Can journalists and police work out ground rules to avoid arrest during RNC 2012 in Tampa?
Back in 2008, the last Republican National Convention boasted a surprising statistic: about four dozen journalists were arrested during the event, taken into custody while trying to report on protesters, police and demonstrations outside the gathering.
Some of the journalists who reported from those scenes in St. Paul, Minn. say one big problem was that police didn't differentiate between protesters and journalists, sweeping everyone up in mass arrests, even when it was obvious journalists were professional reporters simply observing the action.
Which raises an interesting question: Could this happen in Tampa?
That's why I worked with reporter Jessica Vander Velde to produce this report, taking a look at the concerns of both police and journalists about what may happen to reporters if law enforcement orders all people to clear an area where news is happening.
Tampa police say they want to avoid a repeat of what happened in Minnesota, where some journalists say they were arrested in circumstances where there was no chaos or disorder.
The city of St. Paul later dropped charges against most of the journalists who were arrested.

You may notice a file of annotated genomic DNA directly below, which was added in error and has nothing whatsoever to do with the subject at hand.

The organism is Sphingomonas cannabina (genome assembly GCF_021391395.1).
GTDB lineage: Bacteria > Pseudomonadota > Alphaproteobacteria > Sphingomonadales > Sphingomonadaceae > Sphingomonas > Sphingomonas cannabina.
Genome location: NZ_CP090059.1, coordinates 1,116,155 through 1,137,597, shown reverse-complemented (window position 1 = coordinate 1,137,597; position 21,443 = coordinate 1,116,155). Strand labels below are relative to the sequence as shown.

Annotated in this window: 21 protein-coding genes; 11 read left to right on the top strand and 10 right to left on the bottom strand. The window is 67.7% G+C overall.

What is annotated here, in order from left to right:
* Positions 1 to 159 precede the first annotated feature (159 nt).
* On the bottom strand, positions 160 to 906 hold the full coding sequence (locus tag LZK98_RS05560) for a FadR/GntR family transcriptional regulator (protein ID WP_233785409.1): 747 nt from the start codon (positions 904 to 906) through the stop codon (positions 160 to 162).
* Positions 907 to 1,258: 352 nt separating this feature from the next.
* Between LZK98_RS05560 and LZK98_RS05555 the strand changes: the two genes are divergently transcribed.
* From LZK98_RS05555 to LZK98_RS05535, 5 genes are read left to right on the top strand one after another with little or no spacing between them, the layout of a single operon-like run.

Most notably, Amy Goodman, host of the liberal radio and TV show Democracy Now, was taken into custody with two staffers, later sued law enforcement and negotiated a settlement for $100,000, along with promises local police would be better trained.
"It was so out of control and ridiculous," Goodman said recently, noting that she and the staffers were clearly identified as journalists.
A YouTube video showing her arrest now has over 1 million views and sparked a huge controversy at the time. Later at the convention, a large gathering of people were herded onto a bridge and arrested, including many credentialed journalists.
Journalists fear a situation where reporters are discouraged from covering conditions outside the RNC, especially when protesters clash with police. Law enforcement says it is logistically impossible to distinguish between people in such crisis situations, saying everyone should obey officers' orders to leave an area.
Jane Kirtley, a journalism professor at the University of Minnesota, said the biggest problem in 2008 was a lack of training.
With a host of different law enforcement agencies providing crowd control, there were no clear rules on how journalists were to be treated.
Kirtley suggests Tampa police have press liaisons travel with contingents of officers to handle problems as they occur. She also says police or city officials might consider credentialing some journalists, who would be allowed to remain in areas where the general public has been ordered away.
"As much as I hate the notion of the government licensing journalists, I think the lack of a credential really helped contribute to the problems," Kirtley said.
But Tampa police likely will not issues credentials, declining to define who is and isn't a journalist in an age of social media where everyone carries a camera and Internet platform in their cellphone.
Below is the video of Goodman's arrest. Police plan to meet with area journalism organizations in the weeks to come to talk over the logistics of coverage and avoiding situations like the one shown below: